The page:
This is also when Oliver found a furry friend, a dog named Cookie. “She’s really helped a lot with my mental health and my physical health,” he says. “She’s helped me get onto a good routine. I just don’t want to imagine what it would have been like without her. She’s my best friend.”
As Oliver continued looking into gender-affirming surgery, he was led to Identity Insights Counseling, a counseling service focused on LGBTQIA+ and transgender-affirming care. There, he met Devin Pinkston, owner and clinical director of Identity Insights, and his journey toward healing began. According to Oliver’s mom, Caryn, Devin is the first person Oliver was able to open up to about his desire to transition. Outside the support from his family, Oliver for the first time had someone else in his corner — someone else to talk to about the internalized pain of living in a body that you don’t feel is your own, and the anxiety, depression, and lack of identity that comes with it.
Devin focused her undergraduate studies on intimacy and couples counseling. While in graduate school, she took an internship with a group involved in a Pride initiative and found a community that called to her. After grad school, she moved to Grand Junction on a whim and immediately found an unmet need within the community.
“When we moved here, I really noticed there was just a lack of counseling resources for the LGBTQIA+ community and felt like … that’s where I need to hone in,” she says. The community was there, but it wasn’t visible, and community members weren’t getting the support they needed. The current focus of Identity Insights Counseling is trans-affirming care in the form of therapy, referrals for surgery and hormone therapy, and removing the barriers to care access that exist for the trans community.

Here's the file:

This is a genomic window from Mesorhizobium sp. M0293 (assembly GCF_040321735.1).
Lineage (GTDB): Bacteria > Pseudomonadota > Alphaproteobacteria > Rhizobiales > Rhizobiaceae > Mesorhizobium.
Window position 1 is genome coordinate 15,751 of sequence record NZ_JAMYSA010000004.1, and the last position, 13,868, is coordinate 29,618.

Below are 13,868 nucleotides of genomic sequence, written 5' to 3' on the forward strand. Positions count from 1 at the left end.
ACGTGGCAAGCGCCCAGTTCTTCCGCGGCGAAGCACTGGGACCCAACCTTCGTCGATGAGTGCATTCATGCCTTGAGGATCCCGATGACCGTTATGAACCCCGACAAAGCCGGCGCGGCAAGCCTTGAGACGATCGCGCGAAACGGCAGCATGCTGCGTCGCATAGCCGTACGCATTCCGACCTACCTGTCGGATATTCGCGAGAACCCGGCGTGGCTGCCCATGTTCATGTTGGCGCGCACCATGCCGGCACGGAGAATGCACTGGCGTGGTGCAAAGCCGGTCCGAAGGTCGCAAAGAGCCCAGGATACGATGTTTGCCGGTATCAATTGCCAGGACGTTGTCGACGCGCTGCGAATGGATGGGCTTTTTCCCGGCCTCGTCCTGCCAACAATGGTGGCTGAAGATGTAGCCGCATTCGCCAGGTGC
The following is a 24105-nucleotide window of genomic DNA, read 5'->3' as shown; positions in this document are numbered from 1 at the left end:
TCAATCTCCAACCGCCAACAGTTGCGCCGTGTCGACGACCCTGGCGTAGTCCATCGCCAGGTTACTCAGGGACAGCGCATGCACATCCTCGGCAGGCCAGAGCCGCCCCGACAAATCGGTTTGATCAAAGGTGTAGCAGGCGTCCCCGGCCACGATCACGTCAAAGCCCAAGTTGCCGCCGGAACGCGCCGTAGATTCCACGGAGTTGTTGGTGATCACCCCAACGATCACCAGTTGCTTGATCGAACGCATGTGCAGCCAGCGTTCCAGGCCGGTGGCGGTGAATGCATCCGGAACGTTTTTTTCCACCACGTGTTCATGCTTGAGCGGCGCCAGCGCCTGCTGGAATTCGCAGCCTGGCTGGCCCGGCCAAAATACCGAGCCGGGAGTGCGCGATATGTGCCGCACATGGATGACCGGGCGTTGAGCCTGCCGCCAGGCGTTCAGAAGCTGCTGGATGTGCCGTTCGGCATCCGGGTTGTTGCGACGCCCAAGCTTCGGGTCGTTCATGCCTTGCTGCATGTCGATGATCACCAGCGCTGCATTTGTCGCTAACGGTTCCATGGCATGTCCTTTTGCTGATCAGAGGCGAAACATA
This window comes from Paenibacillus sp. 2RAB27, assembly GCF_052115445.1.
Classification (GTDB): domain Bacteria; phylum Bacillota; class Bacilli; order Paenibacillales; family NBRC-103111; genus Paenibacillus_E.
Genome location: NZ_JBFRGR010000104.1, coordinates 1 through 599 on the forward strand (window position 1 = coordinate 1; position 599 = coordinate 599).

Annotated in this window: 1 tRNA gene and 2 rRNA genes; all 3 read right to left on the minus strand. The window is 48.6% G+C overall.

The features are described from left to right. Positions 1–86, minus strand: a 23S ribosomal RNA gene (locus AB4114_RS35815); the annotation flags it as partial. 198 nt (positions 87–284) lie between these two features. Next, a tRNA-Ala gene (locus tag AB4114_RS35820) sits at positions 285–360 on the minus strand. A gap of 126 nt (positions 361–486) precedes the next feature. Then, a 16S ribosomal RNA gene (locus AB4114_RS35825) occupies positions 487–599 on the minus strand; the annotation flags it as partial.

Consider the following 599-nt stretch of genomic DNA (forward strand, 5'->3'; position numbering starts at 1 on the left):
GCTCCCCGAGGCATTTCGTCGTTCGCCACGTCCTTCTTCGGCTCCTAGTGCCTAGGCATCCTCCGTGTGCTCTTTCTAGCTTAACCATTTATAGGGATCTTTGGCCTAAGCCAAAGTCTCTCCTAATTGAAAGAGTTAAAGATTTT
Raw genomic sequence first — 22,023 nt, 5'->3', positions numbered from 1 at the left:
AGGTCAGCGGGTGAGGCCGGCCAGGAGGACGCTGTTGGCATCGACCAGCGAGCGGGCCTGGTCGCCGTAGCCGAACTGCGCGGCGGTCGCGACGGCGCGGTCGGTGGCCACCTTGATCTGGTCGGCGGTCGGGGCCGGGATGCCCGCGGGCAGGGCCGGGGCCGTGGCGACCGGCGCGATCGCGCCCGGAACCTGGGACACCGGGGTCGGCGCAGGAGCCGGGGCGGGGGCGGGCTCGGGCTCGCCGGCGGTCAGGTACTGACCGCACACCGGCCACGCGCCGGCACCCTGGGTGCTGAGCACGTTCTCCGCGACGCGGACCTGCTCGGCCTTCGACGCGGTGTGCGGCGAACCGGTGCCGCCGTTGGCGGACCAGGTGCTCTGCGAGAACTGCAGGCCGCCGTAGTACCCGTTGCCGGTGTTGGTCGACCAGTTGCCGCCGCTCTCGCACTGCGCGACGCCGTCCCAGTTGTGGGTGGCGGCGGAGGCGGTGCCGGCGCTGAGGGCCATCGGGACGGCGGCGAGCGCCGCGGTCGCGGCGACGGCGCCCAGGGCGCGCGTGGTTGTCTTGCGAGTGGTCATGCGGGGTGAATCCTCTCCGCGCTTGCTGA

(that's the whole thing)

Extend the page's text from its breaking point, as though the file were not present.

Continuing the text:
LGBTQIA+ teens are six times more likely to experience depression than their peers, according to the Anxiety & Depression Association of America. This is a global problem that requires local solutions. That’s what Devin found, and that’s why Oliver and his mother were so grateful to her.
“The folks at Rocky and UnitedHealthcare reached out to me … they really wanted to better understand how they could continue helping us help our clients.”
Before the initial consultation with Devin, Oliver was scared. Scared of his reality being denied. Scared that his gender dysphoria experience wouldn’t be believed. But what he found was exactly the opposite in every way. Devin introduced Oliver to a new world of transgender care, full of support and guidance.
“We talked more about my life, depression, [and] gender dysphoria, and eventually she was ready to write the referral [for top surgery]. She pointed me to the direction [of a surgeon] that would help me and could help me with my top surgery. And so she got me a consult.”
Another one of Oliver’s fears was the cost. Often these procedures are seen as elective, making them expensive and sometimes difficult to secure coverage for. But Oliver knew it was necessary — and so did Devin. Through her partnership with Rocky Mountain Health Plans and UnitedHealthcare, she is able to get access to services, usually at no cost to her patients. Thanks to Devin and Identity Insights, Oliver’s surgery was covered by Medicaid.
As a mother, Caryn feels like she has her child back. After a rough start to high school, with failing grades and a poor social structure, Oliver blossomed after his surgery and transition. Caryn is immensely proud of her son. Supportive from the beginning, Caryn put up boundaries to protect Oliver when other family members struggled to support their decisions. She credits Identity Insights with helping her son find his own identity. His true identity.
“After coming out as transgender, I started feeling more like myself,” Oliver says. “Every time someone used he/him pronouns, it felt a little more uplifting, and I felt a lot more happy.”
While Oliver is well on his journey to healing, Devin’s work in the community is just getting started. She is seeing a dramatic increase in LGBTQIA+ needs, and Rocky Mountain Health Plans and community partners are stepping up to help. Diving in and ready to lift up a community in shadow, her outlook is optimistic. She says the best part of her job is “just seeing people’s faces when they learn, we can get you in and we can get you out, if that’s your ultimate goal, and moving forward in this next phase of things. So you can just continue moving in that direction of being you.”